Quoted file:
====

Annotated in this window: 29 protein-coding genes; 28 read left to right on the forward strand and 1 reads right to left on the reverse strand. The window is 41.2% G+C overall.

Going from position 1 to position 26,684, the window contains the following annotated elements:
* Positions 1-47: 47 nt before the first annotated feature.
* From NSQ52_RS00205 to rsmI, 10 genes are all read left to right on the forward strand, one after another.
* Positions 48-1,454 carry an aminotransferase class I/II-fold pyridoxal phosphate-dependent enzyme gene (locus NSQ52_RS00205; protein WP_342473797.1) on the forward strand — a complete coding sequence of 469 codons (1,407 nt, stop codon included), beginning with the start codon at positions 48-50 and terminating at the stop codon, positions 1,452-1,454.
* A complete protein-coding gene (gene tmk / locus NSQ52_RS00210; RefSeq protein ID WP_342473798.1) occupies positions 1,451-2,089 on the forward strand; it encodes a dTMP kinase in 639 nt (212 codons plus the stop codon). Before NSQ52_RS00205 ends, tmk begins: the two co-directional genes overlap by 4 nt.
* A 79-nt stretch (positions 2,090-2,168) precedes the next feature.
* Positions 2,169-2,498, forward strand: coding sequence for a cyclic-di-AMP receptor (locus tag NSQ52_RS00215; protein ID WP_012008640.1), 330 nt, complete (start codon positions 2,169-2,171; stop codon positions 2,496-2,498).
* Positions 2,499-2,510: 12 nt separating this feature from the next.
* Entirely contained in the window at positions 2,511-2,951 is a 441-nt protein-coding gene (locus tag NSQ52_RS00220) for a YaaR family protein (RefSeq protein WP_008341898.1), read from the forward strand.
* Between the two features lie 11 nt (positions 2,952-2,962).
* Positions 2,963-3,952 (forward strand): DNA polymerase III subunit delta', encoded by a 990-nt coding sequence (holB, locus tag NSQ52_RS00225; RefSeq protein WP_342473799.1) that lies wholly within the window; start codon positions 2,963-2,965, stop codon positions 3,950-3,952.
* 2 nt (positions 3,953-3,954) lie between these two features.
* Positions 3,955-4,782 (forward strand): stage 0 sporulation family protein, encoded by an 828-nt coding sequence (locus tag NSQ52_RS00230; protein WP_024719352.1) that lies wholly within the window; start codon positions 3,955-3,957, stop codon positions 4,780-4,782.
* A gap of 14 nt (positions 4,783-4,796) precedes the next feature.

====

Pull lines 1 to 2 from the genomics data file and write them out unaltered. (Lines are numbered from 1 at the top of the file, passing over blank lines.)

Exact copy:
Annotated in this window: 29 protein-coding genes; 28 read left to right on the forward strand and 1 reads right to left on the reverse strand. The window is 41.2% G+C overall.

Going from position 1 to position 26,684, the window contains the following annotated elements: